New federal government procurement rules announced on Friday have doubled the share of $70 billion in annual spending open to Australia’s SMEs. But as Shane West argues here, they also open up the possibility of other benefits to the economy and environment.
The revised Commonwealth Procurement Rules (CPRs) now requiring that procuring officials consider a procurement’s broader impact on climate change – a change in line with Canberra’s commitment to reduce emissions by 43 per cent by 2030, is fantastic news.
But I would say that – it is something that I initiated and introduced with the input from Defence Materiel (now CASG) when I developed an MBA in Strategic Procurement at Canberra University in 2009.
Sustainable procurement with long term circular economy benefits can be particularly useful in reducing emissions by assessing imported products for their environmental contribution and this needs to be included into the government’s procurement calculations.
Examples that I have calculated previously regarding steel and aluminium production show Tasmania’s Bell Bay aluminium entails 78 percent less carbon emission due to its hydroelectricity supply – something that is now even lower in emissions.
Countries such as Australia and Korea have far fewer emissions from steelmaking due to the use of good quality coke and efficient production, transport, and environmental controls.
As BlueScope’s Port Kembla works (pictured) approach 100 years of steelmaking, its operation compared to many other steel plants is exemplary.
Production of steel is one of the most energy-consuming and CO2 emitting industrial activities in the world.
Australia is transitioning to green steel and the government should be supporting that transition.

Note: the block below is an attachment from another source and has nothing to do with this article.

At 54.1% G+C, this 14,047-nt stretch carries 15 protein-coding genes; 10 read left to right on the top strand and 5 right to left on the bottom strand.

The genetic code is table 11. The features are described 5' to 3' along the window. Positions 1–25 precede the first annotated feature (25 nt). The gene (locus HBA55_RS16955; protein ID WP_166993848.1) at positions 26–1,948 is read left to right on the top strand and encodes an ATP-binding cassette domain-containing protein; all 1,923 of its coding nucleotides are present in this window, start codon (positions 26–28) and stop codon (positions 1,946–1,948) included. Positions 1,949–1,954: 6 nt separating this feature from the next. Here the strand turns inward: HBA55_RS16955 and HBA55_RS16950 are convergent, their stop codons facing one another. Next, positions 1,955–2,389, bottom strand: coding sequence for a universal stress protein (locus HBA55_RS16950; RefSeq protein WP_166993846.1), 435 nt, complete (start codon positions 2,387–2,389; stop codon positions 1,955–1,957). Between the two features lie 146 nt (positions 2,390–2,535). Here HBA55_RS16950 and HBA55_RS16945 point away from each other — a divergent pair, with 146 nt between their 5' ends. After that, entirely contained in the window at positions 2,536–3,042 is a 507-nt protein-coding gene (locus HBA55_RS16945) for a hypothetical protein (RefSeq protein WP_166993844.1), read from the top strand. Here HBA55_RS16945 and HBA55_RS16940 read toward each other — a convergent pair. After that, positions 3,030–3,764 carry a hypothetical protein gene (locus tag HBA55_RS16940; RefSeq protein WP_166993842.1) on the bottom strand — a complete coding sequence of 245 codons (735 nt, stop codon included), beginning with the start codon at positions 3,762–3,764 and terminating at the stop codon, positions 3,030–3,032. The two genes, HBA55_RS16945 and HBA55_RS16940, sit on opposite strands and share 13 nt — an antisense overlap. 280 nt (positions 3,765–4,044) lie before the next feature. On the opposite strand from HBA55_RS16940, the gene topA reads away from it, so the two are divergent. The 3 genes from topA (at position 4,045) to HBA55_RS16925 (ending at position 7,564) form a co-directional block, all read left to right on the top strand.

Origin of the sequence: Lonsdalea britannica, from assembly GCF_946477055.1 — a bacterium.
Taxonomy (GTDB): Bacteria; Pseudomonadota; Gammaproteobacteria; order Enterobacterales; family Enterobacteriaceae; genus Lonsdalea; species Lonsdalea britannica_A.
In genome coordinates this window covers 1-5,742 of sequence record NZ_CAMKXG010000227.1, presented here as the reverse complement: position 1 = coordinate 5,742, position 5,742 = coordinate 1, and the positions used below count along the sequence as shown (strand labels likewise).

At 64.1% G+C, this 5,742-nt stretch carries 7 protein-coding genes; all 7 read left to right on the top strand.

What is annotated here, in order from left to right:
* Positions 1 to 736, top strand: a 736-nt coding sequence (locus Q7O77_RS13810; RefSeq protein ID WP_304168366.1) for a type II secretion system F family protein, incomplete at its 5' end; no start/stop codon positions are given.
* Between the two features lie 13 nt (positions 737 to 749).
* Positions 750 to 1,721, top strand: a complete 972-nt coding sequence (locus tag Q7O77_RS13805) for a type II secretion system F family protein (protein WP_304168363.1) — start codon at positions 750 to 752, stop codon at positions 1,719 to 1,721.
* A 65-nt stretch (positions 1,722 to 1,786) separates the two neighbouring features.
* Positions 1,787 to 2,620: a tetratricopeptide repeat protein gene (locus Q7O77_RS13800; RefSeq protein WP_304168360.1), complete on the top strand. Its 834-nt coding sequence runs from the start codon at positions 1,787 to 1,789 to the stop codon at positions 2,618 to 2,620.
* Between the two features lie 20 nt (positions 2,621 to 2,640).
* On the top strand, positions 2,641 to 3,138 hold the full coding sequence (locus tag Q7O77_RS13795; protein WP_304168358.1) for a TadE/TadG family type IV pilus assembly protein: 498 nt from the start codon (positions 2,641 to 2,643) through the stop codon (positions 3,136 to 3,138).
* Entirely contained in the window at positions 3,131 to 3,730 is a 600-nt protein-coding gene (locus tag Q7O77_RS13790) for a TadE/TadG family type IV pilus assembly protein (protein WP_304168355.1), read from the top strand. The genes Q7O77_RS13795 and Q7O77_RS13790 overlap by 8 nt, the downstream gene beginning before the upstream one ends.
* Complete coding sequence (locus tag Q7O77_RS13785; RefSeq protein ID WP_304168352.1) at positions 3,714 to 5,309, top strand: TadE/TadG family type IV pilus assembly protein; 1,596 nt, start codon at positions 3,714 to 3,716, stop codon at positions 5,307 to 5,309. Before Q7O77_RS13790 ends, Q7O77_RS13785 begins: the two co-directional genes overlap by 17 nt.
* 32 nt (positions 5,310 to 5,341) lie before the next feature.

Steel requires about 20 gigajoules of energy per ton produced.
Three quarters of the energy comes from burning coal.
It is well documented that pollution and toxic outputs in China’s steel sector are beyond acceptable health levels.
The story is similar with India, rivers are choking to death in India, and I have seen the pollution levels and the comparison to Australian environmental standards is staggering.
The Australian government on the basis of sound environmental international requirements to meet out Paris obligations should have been using these issues in their CPR’s practices year ago.
Let’s hope the APS and in particular the Department of Finance and Industry can do the job properly.
Shane West has been a director and consultant with Environmental Sciences Australia Pty Ltd for 30 years. Shane has been a local manufacturer of technology, and published research ranging from the heat treatment of cooling towers to the manufacture and commercialisation of sustainable daylighting and natural ventilation products such as the SkyVent. Shane has a PhD in Sustainable Technologies and Methodologies from UTS.\Picture: BlueScope Illawarra
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